211 Parts, joined by a butt weld of special quantity, perpendicular to the direction of force.

Great notch behavior group K3

N0. Description Symbol
311 Parts, joined by a butt weld with a backing strap, without sealing run and perpendicular to the direction of force. Backing strap fixed by track welding.

and a different connection type 351

N0. Description Symbol
351 Double bevel weld of ordinary quantity, perpendicular to the direction of force, between crossing parts.

Very great notch behavior group K4

N0. Description Symbol
412 Parts of different thickness, joined by a butt weld of ordinary quantity, perpendicular to the direction of force. Asymmetrical joint without slope.

and a different connection type 451

N0. Description Symbol
451 Fillet welds of normal quantity or single bevel weld (included fillet weld) with backing, perpendicular to the direction of force, between crossing parts.

### Influence of stress concentrations

The influence of stress concentrations can be seen in the following perpendicular loaded weld in the plate-plate connection types. If a detailed model is used the influence of already modeled stress concentration factors should be avoided.

Slight notch behavior group K0

N0. Description Symbol
013 Gusset, jointed by out welds of special quantity, perpendicular to the direction of force.

Moderate notch behavior group K1

N0. Description Symbol
113 Gusset, jointed by butt welds of ordinary quantity, perpendicular to the direction of force.

Medium notch behavior group K2

N0. Description Symbol
213 Butt weld of special quantity and continuous part, both perpendicular to the direction of force, at a crossing of flanges with in-weld corner plates. The ends of the welds are ground to prevent them from notch behavior.

Great notch behavior group K3

N0. Description Symbol
313 Butt weld of ordinary quantity and continuous part, both perpendicular to the direction of force, at a crossing of flanges with in-weld corner plates. The ends of the welds have been ground to prevent them from notch behavior.

Very great notch behavior group K4

N0. Description Symbol
413 Butt weld of ordinary quantity, perpendicular to the direction of force, at a crossing of flanges without corner plates.

### Determination of a Notch Case or Weld type

The Notch case– also called Weld Type, can be set to K0-K4 – for different welding types, or W0-W2 – for elements without welds. The weld Type depends on the shape, structural design, whole pattern or type and quality of welds.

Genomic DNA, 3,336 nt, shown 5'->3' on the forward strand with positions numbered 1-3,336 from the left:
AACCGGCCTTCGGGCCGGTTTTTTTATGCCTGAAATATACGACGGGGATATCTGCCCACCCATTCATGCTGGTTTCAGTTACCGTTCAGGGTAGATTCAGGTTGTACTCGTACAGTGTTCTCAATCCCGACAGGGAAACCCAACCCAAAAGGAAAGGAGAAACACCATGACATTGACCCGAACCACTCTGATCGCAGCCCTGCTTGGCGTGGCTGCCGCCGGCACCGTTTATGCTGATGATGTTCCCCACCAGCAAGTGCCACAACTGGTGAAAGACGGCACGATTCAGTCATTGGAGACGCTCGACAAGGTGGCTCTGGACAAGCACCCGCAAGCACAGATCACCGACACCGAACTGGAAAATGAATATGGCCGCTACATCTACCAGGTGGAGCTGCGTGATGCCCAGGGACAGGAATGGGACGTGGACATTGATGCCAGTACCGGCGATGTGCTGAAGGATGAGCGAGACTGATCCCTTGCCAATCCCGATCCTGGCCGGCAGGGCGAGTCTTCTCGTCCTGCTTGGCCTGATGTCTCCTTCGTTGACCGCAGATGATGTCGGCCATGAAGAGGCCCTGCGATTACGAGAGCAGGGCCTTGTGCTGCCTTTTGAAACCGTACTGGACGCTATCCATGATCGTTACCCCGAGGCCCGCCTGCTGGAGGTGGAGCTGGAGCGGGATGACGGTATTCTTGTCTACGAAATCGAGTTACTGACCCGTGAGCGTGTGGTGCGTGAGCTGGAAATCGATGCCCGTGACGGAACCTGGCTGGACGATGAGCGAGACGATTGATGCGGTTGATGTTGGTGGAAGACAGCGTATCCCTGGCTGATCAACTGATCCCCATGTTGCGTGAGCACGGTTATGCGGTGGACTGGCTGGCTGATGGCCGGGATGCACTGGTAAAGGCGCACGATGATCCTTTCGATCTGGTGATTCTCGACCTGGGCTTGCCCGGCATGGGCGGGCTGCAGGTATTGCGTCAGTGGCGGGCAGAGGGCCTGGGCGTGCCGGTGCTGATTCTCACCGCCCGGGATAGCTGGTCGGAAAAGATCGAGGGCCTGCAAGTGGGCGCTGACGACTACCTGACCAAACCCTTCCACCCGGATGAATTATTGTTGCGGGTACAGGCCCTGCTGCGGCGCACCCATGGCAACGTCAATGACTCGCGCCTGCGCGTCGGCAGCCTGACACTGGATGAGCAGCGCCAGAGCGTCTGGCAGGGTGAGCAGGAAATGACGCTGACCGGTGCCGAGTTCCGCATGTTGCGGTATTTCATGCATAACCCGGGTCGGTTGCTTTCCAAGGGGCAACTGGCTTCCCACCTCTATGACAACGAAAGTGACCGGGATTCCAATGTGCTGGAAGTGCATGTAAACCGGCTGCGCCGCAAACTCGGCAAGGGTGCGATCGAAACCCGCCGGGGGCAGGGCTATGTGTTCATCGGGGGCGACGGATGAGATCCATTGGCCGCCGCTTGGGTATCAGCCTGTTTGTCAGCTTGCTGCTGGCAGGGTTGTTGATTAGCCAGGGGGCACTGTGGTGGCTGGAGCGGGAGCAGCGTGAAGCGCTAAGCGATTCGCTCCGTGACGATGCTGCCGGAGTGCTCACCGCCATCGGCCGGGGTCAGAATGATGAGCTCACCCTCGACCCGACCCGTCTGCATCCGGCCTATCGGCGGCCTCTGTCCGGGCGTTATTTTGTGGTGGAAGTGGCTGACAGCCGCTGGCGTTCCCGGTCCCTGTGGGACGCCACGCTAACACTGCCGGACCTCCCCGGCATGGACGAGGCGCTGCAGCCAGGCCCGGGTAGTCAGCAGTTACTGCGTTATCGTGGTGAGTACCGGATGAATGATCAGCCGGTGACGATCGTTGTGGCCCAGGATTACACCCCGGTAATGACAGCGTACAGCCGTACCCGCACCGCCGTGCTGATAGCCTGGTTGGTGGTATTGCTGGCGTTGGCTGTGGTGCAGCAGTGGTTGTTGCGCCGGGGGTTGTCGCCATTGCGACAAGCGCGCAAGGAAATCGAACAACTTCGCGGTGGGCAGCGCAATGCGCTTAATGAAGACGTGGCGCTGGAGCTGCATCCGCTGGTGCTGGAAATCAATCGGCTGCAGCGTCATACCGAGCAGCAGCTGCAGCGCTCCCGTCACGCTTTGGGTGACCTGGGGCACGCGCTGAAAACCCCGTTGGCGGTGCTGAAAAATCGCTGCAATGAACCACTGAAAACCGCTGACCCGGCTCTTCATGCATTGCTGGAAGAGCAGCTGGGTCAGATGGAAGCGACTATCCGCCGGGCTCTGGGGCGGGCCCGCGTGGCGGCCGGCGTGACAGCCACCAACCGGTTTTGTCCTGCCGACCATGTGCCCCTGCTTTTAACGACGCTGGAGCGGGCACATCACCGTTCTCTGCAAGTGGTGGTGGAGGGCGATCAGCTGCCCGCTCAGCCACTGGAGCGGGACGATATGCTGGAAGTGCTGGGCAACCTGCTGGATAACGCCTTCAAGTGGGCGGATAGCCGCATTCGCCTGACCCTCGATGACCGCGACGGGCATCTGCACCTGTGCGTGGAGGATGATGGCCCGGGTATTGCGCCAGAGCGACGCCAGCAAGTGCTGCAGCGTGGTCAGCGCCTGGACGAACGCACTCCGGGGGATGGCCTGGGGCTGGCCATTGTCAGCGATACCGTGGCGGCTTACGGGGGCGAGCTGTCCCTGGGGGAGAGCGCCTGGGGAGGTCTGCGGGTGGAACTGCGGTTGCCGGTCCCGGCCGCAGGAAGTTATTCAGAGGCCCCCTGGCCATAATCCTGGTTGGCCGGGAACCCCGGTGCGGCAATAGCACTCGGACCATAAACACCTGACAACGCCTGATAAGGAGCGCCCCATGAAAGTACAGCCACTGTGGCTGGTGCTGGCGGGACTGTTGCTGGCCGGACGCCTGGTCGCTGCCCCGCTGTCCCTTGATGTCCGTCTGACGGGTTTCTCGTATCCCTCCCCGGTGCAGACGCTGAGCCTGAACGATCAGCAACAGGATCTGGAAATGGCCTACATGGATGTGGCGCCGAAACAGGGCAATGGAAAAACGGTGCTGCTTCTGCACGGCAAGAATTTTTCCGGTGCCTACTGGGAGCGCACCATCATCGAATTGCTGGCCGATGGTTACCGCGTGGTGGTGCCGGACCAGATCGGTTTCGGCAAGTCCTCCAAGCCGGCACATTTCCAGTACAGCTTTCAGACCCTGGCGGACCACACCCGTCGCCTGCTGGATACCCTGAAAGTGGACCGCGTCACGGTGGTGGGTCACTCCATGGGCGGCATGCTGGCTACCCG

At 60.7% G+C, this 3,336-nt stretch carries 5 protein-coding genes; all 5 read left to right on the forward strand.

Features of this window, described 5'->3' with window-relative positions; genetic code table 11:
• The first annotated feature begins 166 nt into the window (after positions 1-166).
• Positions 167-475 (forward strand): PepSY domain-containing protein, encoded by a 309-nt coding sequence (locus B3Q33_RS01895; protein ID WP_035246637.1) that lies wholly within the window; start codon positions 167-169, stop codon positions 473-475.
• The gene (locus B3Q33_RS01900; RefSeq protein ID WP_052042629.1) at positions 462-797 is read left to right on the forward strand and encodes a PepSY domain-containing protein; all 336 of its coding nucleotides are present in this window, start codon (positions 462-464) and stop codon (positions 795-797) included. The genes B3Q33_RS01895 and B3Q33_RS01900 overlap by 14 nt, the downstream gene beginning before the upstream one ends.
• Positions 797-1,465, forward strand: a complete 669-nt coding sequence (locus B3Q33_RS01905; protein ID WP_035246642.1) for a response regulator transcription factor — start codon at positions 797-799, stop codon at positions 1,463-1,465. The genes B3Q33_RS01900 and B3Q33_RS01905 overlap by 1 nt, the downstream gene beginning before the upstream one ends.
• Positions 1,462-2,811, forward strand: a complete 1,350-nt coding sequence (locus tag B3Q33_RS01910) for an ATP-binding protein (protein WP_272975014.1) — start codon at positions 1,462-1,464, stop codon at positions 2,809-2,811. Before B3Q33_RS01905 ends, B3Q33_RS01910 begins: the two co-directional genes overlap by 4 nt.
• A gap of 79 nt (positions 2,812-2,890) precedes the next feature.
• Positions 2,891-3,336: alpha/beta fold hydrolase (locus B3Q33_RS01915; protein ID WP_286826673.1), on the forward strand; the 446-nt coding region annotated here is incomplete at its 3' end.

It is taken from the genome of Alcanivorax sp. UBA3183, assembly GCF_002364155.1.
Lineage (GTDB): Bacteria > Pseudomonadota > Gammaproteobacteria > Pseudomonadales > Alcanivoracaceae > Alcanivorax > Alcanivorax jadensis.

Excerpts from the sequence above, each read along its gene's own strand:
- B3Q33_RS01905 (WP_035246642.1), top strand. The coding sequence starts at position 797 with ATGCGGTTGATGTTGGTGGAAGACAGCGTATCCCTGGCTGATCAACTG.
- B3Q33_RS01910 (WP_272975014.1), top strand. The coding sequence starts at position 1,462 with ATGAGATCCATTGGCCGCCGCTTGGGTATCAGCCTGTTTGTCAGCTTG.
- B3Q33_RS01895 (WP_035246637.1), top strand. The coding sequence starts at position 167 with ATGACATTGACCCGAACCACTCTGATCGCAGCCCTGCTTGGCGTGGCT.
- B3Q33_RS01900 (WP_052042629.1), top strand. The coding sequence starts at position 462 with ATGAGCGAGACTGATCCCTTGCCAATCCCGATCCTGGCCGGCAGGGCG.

With SDC Verifier the specification of the notch case throughout the model is very straightforward. With the weld finder, all welds in a FEM model are found automatically and the element x-orientation can be set parallel to the weld direction (the y-direction is then always perpendicular to the weld).

With the selection tools, it becomes very easy to set the different notch classes for the locations without weld, with weld (perpendicular K2 and parallel K1 to the weld) and for the intersections K2 in X direction.

## Fatigue check results

When all classifications are defined and loads are combined into Load Groups Fatigue Check can be performed. The fatigue Utilization Factor (Stress / Fatigue Allowable Stress) can be calculated for each different direction (X Y and Z are normal stresses and XY, YZ and ZX the shear stresses). The equivalent direction shows the combined result according to the combination rule as in the formula below:

As in the example below the result of the combination, the rule is not always the highest factor (The sqrt (4.09)/1.1=1.84 which is lower than the maximum fatigue check in x direction 1.93). The maximum result of the 7 checks is shown in the Overall row. In the overall row, the maximum of all single checks and the square root of the equivalent check/1.1 is calculated. In this way, all 7 checks need to be below 1. Therefore the best way to get an immediate answer on all fatigue checks at once is by plotting the overall fatigue result.

The calculation procedure is repeated for all elements and each point of interest. By plotting the overall fatigue check (all other directions can also be plotted of course) the result of the complete check is shown: